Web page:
The Obama administration said in a report Wednesday that its stimulus plan is working to bolster economy, but Republicans fired back that Americans aren't feeling what Vice President Joe Biden calls a "summer of recovery."
"The Recovery Act has played an essential role in changing the trajectory of the economy," concluded the report, a quarterly assessment prepared by the White House's Council of Economic Advisers. "It has raised the level of GDP substantially relative to what it otherwise would have been and has saved or created between 2.5 and 3.6 million jobs as of the second quarter of 2010."
Mr. Biden, named by President Obama to lead implementation of the act, unveiled the report in a morning appearance.
Many Americans are skeptical about whether the American Reinvestment and Recovery Act of 2009 is really helping. In a CBS News poll this week, 56 percent of respondents said the stimulus hasn't had an impact on the economy, and 18 percent said it has made things worse. Just 23 percent said it has made the economy better.
And, in a shift since April, the CBS poll found that, when asked to choose between two options, slightly more Americans (47 percent) favor reducing the federal deficit than spending more federal money to create jobs (46 percent). Three months ago the poll found 42 percent opting for deficit reduction and 50 percent for spending on jobs.
"Clearly, Obama’s stimulus plan failed to work as you predicted," Rep. Kevin Brady (R) of Texas said in a statement Wednesday, speaking to Christina Romer, chair of the Council of Economic Advisers (CEA), at a congressional hearing. "Instead, this recovery has been unusually weak for one after a severe recession."
The dueling messages reveal that, more than a year after the Recovery Act was signed into law, debate about it is as hot as ever. Here's a look at some of the pro and con arguments:
Criticism: The White House uses Rosy numbers. The report by the White House CEA shows a tally of stimulus-related jobs that is higher than what many private forecasters believe. And, critics say, even those private forecasters may be wrong, because most of them draw their numbers from models that may or may not be right about how the economy works. For each of past four quarters, the two job estimates offered by the CEA are toward the high side of alternative forecasts, several of which are also shown. In the quarter just ended, the CEA estimated is that the Recovery Act may account for as many as 3.6 million jobs in the US; the highest private-sector estimate put that number at 2.3 million.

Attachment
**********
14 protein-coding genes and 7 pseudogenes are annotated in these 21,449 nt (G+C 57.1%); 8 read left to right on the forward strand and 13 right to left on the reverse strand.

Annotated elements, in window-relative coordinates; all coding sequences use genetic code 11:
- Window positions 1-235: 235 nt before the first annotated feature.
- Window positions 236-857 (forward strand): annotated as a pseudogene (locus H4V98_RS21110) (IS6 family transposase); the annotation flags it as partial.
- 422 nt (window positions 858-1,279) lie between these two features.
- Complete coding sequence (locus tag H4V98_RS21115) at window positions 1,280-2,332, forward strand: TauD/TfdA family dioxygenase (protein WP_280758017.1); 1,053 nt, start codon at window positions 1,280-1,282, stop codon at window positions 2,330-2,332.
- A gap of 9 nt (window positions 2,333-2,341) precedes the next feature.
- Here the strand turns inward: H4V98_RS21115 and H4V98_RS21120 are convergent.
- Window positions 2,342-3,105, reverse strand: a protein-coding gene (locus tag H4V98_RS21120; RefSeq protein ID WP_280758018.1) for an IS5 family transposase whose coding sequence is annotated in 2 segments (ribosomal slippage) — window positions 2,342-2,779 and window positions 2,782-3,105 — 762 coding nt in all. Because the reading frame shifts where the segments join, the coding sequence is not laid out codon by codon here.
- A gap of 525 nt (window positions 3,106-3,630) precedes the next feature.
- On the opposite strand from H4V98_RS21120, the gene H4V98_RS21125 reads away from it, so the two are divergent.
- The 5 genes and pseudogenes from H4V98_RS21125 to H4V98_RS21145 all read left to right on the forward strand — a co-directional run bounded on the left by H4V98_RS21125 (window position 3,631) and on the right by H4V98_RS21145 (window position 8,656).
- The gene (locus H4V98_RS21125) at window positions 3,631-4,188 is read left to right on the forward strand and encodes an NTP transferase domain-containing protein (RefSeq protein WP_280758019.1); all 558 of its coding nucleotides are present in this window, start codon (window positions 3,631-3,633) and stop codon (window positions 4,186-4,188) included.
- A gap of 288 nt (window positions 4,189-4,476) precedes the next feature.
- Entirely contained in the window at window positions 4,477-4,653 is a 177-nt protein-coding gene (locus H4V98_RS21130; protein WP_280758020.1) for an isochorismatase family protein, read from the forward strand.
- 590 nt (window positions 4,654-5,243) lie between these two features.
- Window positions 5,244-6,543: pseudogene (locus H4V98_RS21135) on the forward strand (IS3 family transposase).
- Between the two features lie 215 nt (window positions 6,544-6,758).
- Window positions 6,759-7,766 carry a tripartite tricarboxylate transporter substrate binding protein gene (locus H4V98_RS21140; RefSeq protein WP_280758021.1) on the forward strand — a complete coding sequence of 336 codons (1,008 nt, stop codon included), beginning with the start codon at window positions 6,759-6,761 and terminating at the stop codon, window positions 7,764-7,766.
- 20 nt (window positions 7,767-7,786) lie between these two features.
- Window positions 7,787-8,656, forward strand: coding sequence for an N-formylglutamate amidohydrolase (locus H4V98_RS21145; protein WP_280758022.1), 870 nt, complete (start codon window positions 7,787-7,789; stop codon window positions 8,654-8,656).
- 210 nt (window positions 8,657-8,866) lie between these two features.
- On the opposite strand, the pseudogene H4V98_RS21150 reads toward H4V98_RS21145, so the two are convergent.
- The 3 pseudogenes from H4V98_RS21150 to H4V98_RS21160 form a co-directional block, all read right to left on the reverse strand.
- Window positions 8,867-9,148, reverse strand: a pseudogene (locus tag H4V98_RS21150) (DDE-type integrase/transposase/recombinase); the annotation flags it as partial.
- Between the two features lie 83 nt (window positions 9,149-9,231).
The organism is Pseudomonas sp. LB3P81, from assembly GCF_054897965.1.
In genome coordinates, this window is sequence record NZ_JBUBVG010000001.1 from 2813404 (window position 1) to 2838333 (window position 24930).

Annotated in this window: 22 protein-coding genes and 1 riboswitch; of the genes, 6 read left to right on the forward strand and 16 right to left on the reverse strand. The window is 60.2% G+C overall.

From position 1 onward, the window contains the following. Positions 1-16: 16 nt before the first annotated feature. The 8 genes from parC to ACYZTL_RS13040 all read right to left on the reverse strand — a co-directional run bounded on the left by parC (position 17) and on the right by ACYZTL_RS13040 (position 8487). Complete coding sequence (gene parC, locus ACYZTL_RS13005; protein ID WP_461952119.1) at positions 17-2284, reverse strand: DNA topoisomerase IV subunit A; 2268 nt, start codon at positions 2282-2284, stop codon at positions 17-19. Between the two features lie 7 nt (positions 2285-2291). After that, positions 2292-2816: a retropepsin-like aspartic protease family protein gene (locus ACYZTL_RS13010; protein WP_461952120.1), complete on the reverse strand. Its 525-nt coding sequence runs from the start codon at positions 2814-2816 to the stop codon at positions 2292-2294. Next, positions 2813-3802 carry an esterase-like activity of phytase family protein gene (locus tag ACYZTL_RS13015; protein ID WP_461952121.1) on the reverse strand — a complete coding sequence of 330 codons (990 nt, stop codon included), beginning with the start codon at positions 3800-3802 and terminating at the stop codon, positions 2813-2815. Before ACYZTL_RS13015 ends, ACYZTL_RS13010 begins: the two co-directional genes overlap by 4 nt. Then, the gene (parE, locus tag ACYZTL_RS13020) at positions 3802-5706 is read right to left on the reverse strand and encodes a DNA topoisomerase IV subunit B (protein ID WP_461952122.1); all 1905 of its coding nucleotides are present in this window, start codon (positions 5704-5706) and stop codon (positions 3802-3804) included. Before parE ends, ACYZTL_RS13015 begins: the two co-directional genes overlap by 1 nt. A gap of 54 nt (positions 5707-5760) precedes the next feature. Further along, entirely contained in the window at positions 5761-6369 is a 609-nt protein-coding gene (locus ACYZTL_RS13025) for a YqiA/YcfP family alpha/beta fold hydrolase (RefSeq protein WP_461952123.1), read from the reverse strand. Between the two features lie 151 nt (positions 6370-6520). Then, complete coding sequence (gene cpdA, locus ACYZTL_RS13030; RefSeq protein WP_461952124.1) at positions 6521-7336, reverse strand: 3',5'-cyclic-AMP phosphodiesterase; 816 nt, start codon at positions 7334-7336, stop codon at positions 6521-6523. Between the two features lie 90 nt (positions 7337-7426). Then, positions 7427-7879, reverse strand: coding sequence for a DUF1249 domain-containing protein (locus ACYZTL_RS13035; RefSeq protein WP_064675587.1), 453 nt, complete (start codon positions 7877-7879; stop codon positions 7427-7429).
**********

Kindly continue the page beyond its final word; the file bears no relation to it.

Counter: No, it doesn't. The CEA says its estimates are reasonable, based on modeling the economy or on comparing reality with a projection of what would have occurred without stimulus. The report shows that White House estimates of the "multiplier" effect – the way that a new dollar of federal spending affects wider economic activity – are similar to what many private-sector forecasters say.
Criticism: The job market hasn't improved. Republicans point to the overall decline in jobs – some 3.3 million have been lost in the private sector – since Mr. Obama signed the Recovery Act in February 2009. Congressman Brady and other stimulus-bashers also say the Obama administration back then was forecasting that passing the act would keep the jobless rate from rising beyond 8 percent. Instead, it rose to 10 percent and remains nearly that high, with minimal private-sector job growth in the most recent month.
Counter: Yes, it has. Ms. Romer says the job market turned out to be much worse than she and other forecasters realized early in 2009, for reasons that had nothing to do with the Recovery Act. Without the act, she argues, the job picture would be even worse. And although the nation's overall stock of jobs stands below where it was at the start of 2009, the monthly trajectory has improved significantly – with steep losses graduallly diminishing and then turning into monthly gains as the calendar ticked into 2010.
Criticism: The stimulus is too big. If foes of the Recovery Act are right that it's not helping the economy, this argument would seem to makes sense. After all, the $787 billion act is adding mightily to the national debt at a time when that debt is already high, and when federal deficits appear untamed. And ultimately, the advocates of this view say jobs come from the private sector, not the government.
Counter: The amount of stimulus may actually be too small. Supporters of stimulus agree that federal deficits will need to be curbed in the long run – perhaps even starting within a couple of years. But they say the recession left a huge hole in economic demand – as unemployment, pay cuts, and lost wealth caused consumer spending to retrench.
Although Romer's report called the act the "boldest" stimulus effort in US history, a sizable portion of the money won't be spent by the end of this year. And some $68 billion of the money goes to patching the "alternative minimum tax" (AMT) – something Congress presumably would have done even if there were no recession. Moreover, though the Recovery Act adds to federal spending, it comes as state governments are cutting their budgets.
So goes the stimulus and jobs debate. With fall congressional elections drawing closer, voters will soon get to render their own verdict.